Wednesday, 10 April 2013

Harrods, Knightsbridge

Cosmo upset that I'm taking photos rather than feeding him
According to Harrods website, the store doesn't admit customers "wearing athletic singlets; cycling shorts; flip flops or thong sandals; with a bare midriff or bare feet; or wearing dirty or unkempt clothing". While I'm not up for a bare midriff yet (who'm I kidding? I've never been up for a bare midriff...) I'm pretty sure my vomit-stained yoga pants and hair-so-unwashed-its-matting falls into both the "dirty" and "unkempt" category, (to say nothing of Cosmo's poo-stained attire - my friend calls them 'poonami's when it reaches the neckline...)

Security, however, turned a benevolent blind eye to the dress code and instead of booting us out helpfully opened the door and pointed us the direction of the very well-hidden feeding and changing rooms on the fourth floor.  Complete with Ollie Ella nursing chair (yours for a bargain £1000) and Red Castle changing mats (a snitch at £45), these rooms really are the plushest in London, and a delightful escape from the madding crowds of Knightsbridge.  Just go into one of the two individual rooms (roomy enough for your buggy), shut the door and sink into the plushest nursing chair you'll find. For someone who hates shopping, it's very tempting just to snuggle up and fall asleep.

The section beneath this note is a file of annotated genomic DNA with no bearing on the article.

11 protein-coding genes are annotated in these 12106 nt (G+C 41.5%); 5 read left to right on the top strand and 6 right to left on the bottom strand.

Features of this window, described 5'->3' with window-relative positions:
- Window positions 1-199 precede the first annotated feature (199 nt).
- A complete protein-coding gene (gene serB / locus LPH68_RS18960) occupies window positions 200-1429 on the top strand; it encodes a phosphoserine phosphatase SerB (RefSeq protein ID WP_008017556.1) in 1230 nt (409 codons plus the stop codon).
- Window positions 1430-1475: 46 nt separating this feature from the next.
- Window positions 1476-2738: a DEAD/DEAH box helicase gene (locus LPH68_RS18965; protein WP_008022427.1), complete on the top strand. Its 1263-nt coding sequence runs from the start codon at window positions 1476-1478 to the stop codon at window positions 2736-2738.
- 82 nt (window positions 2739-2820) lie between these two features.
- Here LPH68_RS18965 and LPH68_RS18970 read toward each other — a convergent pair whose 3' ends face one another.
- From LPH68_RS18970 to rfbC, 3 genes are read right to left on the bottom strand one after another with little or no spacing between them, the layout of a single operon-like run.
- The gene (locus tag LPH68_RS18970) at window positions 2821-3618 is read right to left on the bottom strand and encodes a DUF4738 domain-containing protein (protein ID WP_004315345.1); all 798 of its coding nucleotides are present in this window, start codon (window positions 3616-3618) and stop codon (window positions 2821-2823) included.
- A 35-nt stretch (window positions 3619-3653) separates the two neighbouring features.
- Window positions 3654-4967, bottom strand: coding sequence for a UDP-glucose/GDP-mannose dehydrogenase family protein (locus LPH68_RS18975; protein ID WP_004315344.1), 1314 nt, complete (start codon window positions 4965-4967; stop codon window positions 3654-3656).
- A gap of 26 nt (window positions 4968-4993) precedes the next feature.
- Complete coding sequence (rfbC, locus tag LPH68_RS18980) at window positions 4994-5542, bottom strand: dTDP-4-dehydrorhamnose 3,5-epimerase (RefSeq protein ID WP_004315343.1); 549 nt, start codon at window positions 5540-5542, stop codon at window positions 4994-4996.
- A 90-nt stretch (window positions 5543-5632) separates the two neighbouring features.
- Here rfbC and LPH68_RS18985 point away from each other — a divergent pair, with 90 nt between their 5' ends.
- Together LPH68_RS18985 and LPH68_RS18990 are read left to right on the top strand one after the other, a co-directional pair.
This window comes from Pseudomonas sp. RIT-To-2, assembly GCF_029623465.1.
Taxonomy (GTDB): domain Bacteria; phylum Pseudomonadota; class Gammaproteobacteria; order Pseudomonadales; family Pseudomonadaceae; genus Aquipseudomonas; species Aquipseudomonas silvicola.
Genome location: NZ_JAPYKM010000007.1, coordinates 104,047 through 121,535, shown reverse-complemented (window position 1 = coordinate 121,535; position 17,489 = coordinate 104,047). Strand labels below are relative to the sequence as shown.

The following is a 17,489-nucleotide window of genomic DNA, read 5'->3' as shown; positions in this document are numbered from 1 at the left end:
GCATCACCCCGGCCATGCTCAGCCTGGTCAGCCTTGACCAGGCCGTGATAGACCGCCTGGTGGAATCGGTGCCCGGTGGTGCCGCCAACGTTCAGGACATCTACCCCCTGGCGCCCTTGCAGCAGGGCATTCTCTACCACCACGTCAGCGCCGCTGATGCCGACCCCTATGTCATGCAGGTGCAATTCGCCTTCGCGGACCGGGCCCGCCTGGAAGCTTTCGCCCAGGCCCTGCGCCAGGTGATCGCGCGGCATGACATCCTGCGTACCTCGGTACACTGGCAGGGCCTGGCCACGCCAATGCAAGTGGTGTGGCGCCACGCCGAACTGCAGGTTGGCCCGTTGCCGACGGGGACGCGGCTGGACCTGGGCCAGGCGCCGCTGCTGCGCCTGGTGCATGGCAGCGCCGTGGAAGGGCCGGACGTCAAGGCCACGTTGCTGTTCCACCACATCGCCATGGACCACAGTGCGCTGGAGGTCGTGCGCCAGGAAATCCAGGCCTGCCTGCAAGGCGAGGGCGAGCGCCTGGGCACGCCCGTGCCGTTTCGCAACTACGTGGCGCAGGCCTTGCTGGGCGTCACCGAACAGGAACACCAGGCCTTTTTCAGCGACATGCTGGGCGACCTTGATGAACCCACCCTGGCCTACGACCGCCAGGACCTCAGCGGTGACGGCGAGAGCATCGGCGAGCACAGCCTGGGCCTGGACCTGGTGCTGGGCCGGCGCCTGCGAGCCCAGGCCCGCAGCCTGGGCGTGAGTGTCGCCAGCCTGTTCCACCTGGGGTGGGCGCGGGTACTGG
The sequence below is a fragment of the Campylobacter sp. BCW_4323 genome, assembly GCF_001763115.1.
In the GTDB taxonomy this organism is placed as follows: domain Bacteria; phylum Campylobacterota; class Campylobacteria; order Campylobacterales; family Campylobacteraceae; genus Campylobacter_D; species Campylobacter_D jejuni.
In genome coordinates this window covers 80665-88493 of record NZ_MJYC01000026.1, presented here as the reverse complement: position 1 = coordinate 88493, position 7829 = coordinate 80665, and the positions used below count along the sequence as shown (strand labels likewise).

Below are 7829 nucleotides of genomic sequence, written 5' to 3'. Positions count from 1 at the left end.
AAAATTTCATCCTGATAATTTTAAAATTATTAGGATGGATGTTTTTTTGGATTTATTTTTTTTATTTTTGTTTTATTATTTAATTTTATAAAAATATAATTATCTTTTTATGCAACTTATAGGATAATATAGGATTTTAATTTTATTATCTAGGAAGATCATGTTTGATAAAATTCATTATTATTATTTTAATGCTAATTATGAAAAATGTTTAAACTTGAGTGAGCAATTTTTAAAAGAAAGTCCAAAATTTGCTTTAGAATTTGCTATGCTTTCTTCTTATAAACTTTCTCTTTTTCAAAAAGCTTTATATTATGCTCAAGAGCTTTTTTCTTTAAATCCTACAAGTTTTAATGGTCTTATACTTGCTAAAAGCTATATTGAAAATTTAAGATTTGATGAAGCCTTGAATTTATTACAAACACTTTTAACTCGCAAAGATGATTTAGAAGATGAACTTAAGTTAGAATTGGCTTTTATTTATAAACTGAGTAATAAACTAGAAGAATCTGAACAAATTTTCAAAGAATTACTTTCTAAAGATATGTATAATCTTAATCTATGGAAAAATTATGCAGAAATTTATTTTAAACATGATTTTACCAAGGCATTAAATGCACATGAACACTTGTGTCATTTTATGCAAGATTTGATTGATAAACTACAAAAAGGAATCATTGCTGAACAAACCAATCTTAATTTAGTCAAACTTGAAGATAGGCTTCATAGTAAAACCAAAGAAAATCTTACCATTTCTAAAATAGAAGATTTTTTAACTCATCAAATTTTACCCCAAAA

Infinity mirrors
Big toilet, little toilet!
The staff, as you might expect, are delightfully welcoming of children and made a huge fuss over Cosmo (who wouldn't?) and the temporary Disney Cafe situated in the children's department offers a step-free, buggy-friendly place to grab a cup of tea and a Mickey-Mouse-shaped sandwich.

Sunday, 7 April 2013

Science Museum, South Kensington

Science was never my strongest subject but a visit to the Science Museum has left me inspired.  Any museum which has the tenacity to exhibit a mummified cat, ancient condoms, a rocket launcher and a 1950s tractor under the banner of "Science" deserves a visit...

Somewhat less inspiring however, is the "Family Room" situated in the basement. A thumbs up for providing a nappy vending machine, but a thumbs down for the old-school stylee decor including blocked toilet and plastic chairs. If you want a quiet, relaxed spot for feeding you won't find it here. Best head to a remote spot of the museum (such as 'Agriculture') or even better, head to the nursing room at the Natural History Museum next door.

However, if you really want privacy, ask a member of staff. They have a room available for breastfeeding or indeed praying. (I frequently do both at the same time; especially when I have a blocked duct...) These 'private rooms' are an interesting concept. The V&A offers to open up a private room for feeding, likewise Kensington Palace. While it's a lovely gesture, how many mothers would think of asking...?

Cosmo trying not to cry at the sad facilities
A blue chair and a red chair.